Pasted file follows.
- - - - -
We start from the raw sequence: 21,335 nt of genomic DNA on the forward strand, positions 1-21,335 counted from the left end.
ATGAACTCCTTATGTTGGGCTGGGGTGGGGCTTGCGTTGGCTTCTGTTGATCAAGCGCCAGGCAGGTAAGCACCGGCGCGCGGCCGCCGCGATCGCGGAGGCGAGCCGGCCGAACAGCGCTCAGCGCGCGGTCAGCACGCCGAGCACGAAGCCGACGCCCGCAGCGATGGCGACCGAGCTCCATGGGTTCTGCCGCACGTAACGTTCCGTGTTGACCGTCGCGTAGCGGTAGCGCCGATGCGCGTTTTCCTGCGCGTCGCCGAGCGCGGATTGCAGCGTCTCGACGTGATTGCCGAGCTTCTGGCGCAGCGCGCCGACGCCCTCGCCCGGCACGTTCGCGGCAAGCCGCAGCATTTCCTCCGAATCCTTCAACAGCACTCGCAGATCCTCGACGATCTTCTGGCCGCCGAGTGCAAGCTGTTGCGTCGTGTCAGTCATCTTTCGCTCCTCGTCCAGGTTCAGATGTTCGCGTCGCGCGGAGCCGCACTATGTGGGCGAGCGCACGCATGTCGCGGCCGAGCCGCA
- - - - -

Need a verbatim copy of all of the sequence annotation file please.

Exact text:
We start from the raw sequence: 21,335 nt of genomic DNA on the forward strand, positions 1-21,335 counted from the left end.
ATGAACTCCTTATGTTGGGCTGGGGTGGGGCTTGCGTTGGCTTCTGTTGATCAAGCGCCAGGCAGGTAAGCACCGGCGCGCGGCCGCCGCGATCGCGGAGGCGAGCCGGCCGAACAGCGCTCAGCGCGCGGTCAGCACGCCGAGCACGAAGCCGACGCCCGCAGCGATGGCGACCGAGCTCCATGGGTTCTGCCGCACGTAACGTTCCGTGTTGACCGTCGCGTAGCGGTAGCGCCGATGCGCGTTTTCCTGCGCGTCGCCGAGCGCGGATTGCAGCGTCTCGACGTGATTGCCGAGCTTCTGGCGCAGCGCGCCGACGCCCTCGCCCGGCACGTTCGCGGCAAGCCGCAGCATTTCCTCCGAATCCTTCAACAGCACTCGCAGATCCTCGACGATCTTCTGGCCGCCGAGTGCAAGCTGTTGCGTCGTGTCAGTCATCTTTCGCTCCTCGTCCAGGTTCAGATGTTCGCGTCGCGCGGAGCCGCACTATGTGGGCGAGCGCACGCATGTCGCGGCCGAGCCGCA